Today, we invited Dr. Jonathan S. Brajtbord to sit down with us for a Q&A regarding the role nutrition plays in a person's urologic health.
As with all content on Greater Boston Urology's blog, the following information is educational in nature, not medical advice. Always talk to your physician about your specific health care questions and conditions.
[Editor's note: This article was reviewed and updated with additional links on 1/3/22.]
Q: Your bio states that you take an integrative approach to urology, combining nutrition, lifestyle, and emotional health with surgery. Talk to us more about the role of nutrition—how do you counsel patients in this area?
Dr. Brajtbord: Whenever possible, I like to bring up a more holistic approach to urologic care. Sometimes this involves discussing stress management with patients suffering pelvic or testicular pain.
Other times, I talk about different types of foods that are bladder irritants—think things that can cause people to feel like they have a urinary tract infection when oftentimes they don't. These foods include acidic and spicy foods along with dairy products such as milk, yogurt, and cheese. These foods can trigger our own body and the release of inflammatory immune mediators that can cause pain.
I help guide patients in identifying some of these triggering foods, eliminating them for several weeks, and tracking how their symptoms improve.
Q: What are some of the biggest misconceptions that people have regarding nutrition and their health?
Dr. Brajtbord: People often think that all calories are created equal and that if they just stick to a certain "calorie limiting diet" that they will lose weight and be healthier. Some people believe that what they put in their body doesn't matter as much as the amount of calories it is. This couldn't be further from the truth. People should focus on eating "good calories"—whole grains, vegetables, and lean meats—and less on the specific number of calories they are consuming on a daily basis.
Another misconception is that patients think it's too hard to change what they eat or that it's "just the way it is." I have coached men and women through major changes in the type of foods that they eat. It can take a while and we have to lay the foundation for success—deciding on one meal to change at a time, going shopping for things they actually want to eat, and committing to changing that one meal for four weeks. Once people start to feel better after eating healthier foods, they begin to see and feel the value in the change they've made.
Q: March is National Nutrition Month. Here's the theme for this year, according to the eatright.org website: "Go Further with Food is the theme for 2018, and its importance is timely for many reasons. Whether it's starting the day off right with a healthy breakfast or fueling before an athletic event, the foods you choose can make a real difference." Are there certain foods that can help with overall urologic health and/or specific areas related to urology (e.g., prostate health, bladder health)?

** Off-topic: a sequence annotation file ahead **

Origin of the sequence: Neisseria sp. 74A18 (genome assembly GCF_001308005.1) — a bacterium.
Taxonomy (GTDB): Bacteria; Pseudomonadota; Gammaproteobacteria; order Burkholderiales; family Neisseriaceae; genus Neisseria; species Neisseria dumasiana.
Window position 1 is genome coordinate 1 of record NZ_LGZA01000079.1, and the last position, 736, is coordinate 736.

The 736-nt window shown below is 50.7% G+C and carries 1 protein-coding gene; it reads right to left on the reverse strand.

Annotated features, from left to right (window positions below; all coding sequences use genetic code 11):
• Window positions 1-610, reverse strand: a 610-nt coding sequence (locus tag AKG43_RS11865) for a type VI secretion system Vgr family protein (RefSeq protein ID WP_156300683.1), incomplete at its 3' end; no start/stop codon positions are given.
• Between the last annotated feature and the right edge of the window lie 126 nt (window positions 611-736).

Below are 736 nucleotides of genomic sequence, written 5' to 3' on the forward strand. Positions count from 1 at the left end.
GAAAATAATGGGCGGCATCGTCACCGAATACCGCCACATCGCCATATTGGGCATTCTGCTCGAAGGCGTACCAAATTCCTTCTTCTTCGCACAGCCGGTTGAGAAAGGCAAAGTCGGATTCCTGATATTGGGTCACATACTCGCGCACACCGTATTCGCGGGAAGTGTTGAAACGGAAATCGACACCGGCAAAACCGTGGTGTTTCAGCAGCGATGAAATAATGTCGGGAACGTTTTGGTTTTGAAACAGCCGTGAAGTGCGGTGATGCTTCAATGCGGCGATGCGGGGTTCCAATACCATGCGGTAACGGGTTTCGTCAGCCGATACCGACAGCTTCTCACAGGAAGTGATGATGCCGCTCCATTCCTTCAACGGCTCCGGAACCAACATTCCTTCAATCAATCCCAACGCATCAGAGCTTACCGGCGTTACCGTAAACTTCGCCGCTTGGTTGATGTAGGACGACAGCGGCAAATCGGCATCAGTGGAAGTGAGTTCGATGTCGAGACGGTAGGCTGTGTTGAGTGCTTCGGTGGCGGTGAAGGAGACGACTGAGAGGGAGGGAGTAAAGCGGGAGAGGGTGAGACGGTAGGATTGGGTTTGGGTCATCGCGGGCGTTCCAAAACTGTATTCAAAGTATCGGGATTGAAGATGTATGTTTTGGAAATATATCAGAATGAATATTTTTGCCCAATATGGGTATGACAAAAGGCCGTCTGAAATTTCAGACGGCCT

Dr. Brajtbord: We've touched on some foods that can be bladder irritants and cause urinary or pelvic pain. The other area where research has been done is in the area of prostate cancer. A "prostate healthy diet" consists of foods that are rich in omega-3 fatty acids, such as fish and olive oil. Whole grains provide men with a lot of fiber that is crucial. Berries, such as blueberries, strawberries, and raspberries, have great antioxidants. And finally, cooking and eating herbs such as ginger, rosemary, oregano, and turmeric can have a lot of healthy and anti-inflammatory properties.
These foods can be beneficial for all people, not just men with prostate cancer or prostate issues.
Q: What's the one "big" message regarding nutrition that you want all of our blog readers to walk away with after reading this article?
Dr. Brajtbord: Many medical ailments can be, in my opinion, traced back to what we eat and how we live our lives. Everyone knows that obesity is an epidemic in our country, but what most Americans don't understand are the downstream consequences of gaining so much weight. Obesity increases your risk for heart disease, high blood pressure, diabetes, and—from a urologic perspective—erectile dysfunction, kidney stones, and prostate cancer, among others.
What you put in your body and how you treat your body when you're in your 20s, 30s, and 40s—if you exercise, the foods that you eat, if you smoke—has lasting consequences for your health for the rest of your life. Most 30- and 40-year-olds don't realize that if they treat their body like crap—eating fast food and highly processed food—that they are setting themselves up for some major disappointments in their health (for example, erectile dysfunction) and lifestyle in their 50s and 60s. You owe it to your body and your penis to keep it healthy!
Q: Do you have a favorite healthy recipe that you want to share?
Dr. Brajtbord: Whenever patients ask me for recipe recommendations, I always give out three staples:
- The Cancer Fighting Kitchen by Rebecca Katz with Mat Edelson
- Forks over Knives, The Cookbook by Del Sroufe
- Simple Green Smoothies by Jen Hansard and Jadah Sellner—this is an excellent smoothie recipe book for the novice smoothie maker to a seasoned veteran.
Thanks, Dr. Brajtbord!
Did you know GBU has a registered dietitian on staff?
Learn more about medical nutrition therapy and how it's often the first-line treatment for many urologic conditions.